Wasn’t the iconic 2007 Falmouth lynching in Water Square the same dynamic of trans passing unmasked?



  2. Oops: you asked about women’s organizations. In T&T at least they’ve often been in the vanguard of fighting homophobia, in advance of the formation of LGBT specific groups. And very generous partners to CAISO (though I use the f word all the time to describe what CAISO does, but I don’t think it’s at all hinged on that). I’m not sure LGBT groups have been nearly as principled. And I think there’s still a bit of mistrust on both sides as gay men and feminist women show up pretty gendered when we work together. Few MSM groups work on gender when there isn’t some immediate interest in doing so. And one of the folk narratives that gets retold from our local WSW group is about the straight guest speaker who asked for a show of hands as to who thought herself a feminist, and only a handful went up.



  3. I don’t have much experience with women’s organization , but in my field , nursing which is majority female-gendered in Jamaica , there is a lot homophobia and transphobia occurring , where there is serious aversion to anything deviating from hetero-normality.
    I don’t agree that the women’s transphobic and homophobic behaviour stems from competition , I don’t think so.


  4. Thanks for your comments Diana, Colin and Nastassia. I am grateful for Maurice’s intervention which I see as a call to action. I am interested in what we can collectively and collaboratively DO to address violence against transgender women in the region. What should the next step be? Quality of citizenship Jamaica has issued a press release calling on the Government of Jamaica, churches and other stakeholders to engage in dialogue with the local LGBTI organisations. There are many women’s, feminist and LGBT orgs across the region, how are we collectively going to respond to these acts of transphobic violence?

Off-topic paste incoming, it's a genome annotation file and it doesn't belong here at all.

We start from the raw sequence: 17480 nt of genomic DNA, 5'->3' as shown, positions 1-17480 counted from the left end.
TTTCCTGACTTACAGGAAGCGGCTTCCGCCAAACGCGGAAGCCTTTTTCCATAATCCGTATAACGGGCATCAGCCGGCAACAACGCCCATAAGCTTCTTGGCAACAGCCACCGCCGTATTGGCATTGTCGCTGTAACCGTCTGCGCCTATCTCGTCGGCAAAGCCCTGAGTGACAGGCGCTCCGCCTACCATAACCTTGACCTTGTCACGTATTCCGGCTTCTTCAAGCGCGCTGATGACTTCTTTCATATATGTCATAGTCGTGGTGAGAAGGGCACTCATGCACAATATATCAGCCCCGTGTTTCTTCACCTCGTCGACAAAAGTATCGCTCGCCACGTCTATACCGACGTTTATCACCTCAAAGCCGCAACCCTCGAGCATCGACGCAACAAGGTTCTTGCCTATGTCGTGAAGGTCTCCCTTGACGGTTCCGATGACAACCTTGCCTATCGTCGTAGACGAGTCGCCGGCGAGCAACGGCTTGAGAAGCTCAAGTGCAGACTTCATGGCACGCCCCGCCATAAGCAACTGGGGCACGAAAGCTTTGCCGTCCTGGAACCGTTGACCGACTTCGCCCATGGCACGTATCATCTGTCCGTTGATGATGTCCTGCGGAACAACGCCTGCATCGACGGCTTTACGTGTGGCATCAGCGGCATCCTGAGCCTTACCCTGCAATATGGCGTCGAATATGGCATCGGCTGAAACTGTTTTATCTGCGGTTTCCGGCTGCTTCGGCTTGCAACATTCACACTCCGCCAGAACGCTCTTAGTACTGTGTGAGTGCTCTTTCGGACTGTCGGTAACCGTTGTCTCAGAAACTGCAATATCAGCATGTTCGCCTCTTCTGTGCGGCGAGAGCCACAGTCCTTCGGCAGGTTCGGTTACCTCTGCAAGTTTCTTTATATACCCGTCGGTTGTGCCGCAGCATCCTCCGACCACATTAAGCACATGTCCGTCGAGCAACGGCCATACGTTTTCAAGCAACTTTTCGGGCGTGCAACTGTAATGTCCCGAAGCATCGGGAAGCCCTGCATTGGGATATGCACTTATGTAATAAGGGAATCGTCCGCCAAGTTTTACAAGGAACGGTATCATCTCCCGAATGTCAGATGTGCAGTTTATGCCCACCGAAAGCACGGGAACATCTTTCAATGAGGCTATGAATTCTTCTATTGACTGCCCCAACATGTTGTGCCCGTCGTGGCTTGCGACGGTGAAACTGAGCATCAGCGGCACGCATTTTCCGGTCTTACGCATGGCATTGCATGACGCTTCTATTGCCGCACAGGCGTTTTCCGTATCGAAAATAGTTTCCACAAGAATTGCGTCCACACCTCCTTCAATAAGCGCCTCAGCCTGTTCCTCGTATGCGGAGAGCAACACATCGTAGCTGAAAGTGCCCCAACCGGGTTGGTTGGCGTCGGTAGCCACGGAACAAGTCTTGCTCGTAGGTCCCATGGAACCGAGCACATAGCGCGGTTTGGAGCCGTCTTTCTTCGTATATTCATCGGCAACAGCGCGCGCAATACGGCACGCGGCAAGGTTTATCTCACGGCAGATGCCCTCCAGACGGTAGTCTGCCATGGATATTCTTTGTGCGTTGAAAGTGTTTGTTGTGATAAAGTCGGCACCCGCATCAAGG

5. M-A says:

    I love how whenever women come into conflict for any reason it is invariably said to be rooted in a struggle for the attention of men. How disgracefully typical.

    Women were born into the same sexist, heterosexist, homophobic, transphobic world as men. Why should we expect women to be automatically different and accepting? Being a member of an oppressed group yourself does not automatically make you sensitive to the plight of others. Look at how many misogynistic Black males there are. Simply because they are discriminated against on the basis of race does not make them sensitive to gender-based discrimination. Discrimination and biases permeate the air around us and we have ALL inhaled them to some degree.

    I also think that, when one group is systematically oppressed by another, there is a desire of the oppressed group to align itself with the dominant group and highlight another group to be the target of hatred. By women showing outrage when men are “duped” by a transwoman, they are aligning themselves with men and essentially shouting, “Hey men, look and us! We’re not the enemy. We’re good and worthy women. Those dirty transpeople over there are the enemy. We are acceptable and well-behaved. We can all hate the transpeople together!”